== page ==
by T. Apiryon

Copyright © 1995 Ordo Templi Orientis. All rights reserved.

Added to the list of Saints in 1929/30 e.v. Greek philosopher, mathematician, astronomer, music theorist, initiate of the Orphic Mysteries and religious cult leader. See Part III of *The Heart of the Master*.

Pythagoras was born at Samos, the great-grandson of the philosopher Hippasos. In his studies, he travelled to Egypt, Phoenicia, Arabia and Babylonia. Some later writers state that he also travelled to India and Persia. In 530 b.c.e., he established a community of mystics at Crotona in southern Italy, which flourished until about the end of the 4th century b.c.e. Like most great teachers of antiquity (as well as many modern ones), his real history is clouded by fantastic legends.

Pythagoras is well-known for his discovery of the geometric theorem which bears his name, and which states that the square of the hypotenuse of any right triangle is equal to the sum of the squares of the other two sides. Pythagoras may have learned this theorem in Babylonia. The Pythagoreans are also credited with the discovery of irrational numbers.

The teachings of Pythagoras were influential on both the Gnostic and Neoplatonic movements. The Pythagorean doctrine sharply distinguishes between thought and sense, soul and body, the mathematical form of things and their physical appearances. For the Pythagoreans, the Universe was mathematical harmony, and all phenomena were sensuous expressions of mathematical ratios. Their conception of God was as a supreme, intelligent and imperceptible spirit, pervading all Nature, and imbuing it with life. They believed in reincarnation of an immortal soul, and their system of ethics was based on the restoration of harmony out of the confusion of the senses. They recommended ascetic practices to engender the serenity and tranquility necessary to achieve perfect harmony.

Pythagorean teachings incorporated a complex symbolism based on numerical correspondences. The Pythagoreans spoke of the Universe as being composed of ten concentric spheres: the outermost was the Sphere of the Stars; then, moving inward, one sphere for each of the seven planets; then one sphere for the Earth; and the innermost sphere was of the "Anti-Earth" (Antichthon), composed of fire. Each sphere was thought to have its own particular vibration. The harmony of these vibrations was termed the "music of the spheres," and music theory was thus an important element of the Pythagorean teachings. The badge of the Pythagoreans is said to have been the pentagram.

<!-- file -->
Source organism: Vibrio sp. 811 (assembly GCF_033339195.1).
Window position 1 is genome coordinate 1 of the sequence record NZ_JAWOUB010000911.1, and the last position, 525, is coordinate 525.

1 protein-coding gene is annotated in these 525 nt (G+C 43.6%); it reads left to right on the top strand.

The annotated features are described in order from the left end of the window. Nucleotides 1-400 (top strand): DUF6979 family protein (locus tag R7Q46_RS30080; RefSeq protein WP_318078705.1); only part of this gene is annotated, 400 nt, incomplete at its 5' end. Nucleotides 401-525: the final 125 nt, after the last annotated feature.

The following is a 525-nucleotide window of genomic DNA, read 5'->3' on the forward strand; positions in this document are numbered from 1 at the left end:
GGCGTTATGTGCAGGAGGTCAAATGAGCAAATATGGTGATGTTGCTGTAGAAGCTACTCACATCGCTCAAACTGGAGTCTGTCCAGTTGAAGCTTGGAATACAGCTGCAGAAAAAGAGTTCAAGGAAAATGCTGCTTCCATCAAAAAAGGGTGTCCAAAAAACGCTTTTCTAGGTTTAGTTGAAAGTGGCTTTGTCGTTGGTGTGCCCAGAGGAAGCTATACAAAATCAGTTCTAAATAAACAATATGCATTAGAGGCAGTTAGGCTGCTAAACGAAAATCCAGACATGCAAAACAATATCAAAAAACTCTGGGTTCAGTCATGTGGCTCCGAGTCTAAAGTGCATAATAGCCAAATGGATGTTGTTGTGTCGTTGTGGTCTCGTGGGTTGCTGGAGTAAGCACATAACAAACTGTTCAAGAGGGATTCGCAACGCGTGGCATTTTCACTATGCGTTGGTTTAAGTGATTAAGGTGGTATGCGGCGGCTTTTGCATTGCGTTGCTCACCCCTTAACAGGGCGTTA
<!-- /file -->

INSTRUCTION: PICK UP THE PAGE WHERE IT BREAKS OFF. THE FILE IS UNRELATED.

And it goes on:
No writings of Pythagoras survive; however, a collection of aphorisms of his followers is preserved in *The Golden Verses of Pythagoras.* Fabre d'Olivet's translation of the Golden Verses is included in Section 1 of the A:. A:. reading list.

References:

Bullfinch, Thomas; *The Age of Fable,* 1855; republished by Mentor, New York 1962

Crowley, Aleister; *The Heart of the Master* [Ordo Templi Orientis, 1938], New Falcon Publications, Scottsdale, Arizona 1992

D'Olivet, Fabre; *Golden Verses of Pythagoras,* translated by Nayan Louise Redfield, 1813, Samuel Weiser, New York 1975

Forlong, J.G.R.; *Faiths of Man, a Cyclopaedia of Religions* [Bernard Quaritch, 1906], University Books, NY 1964

Runes, Dagobert; *The Dictionary of Philosophy,* Philosophical Library, New York

5/9/95

Originally published in
*
Red Flame No. 2 -- Mystery of Mystery: A Primer of Thelemic Ecclesiastical
Gnosticism
*
by Tau Apiryon and Helena; Berkeley, CA 1995 e.v.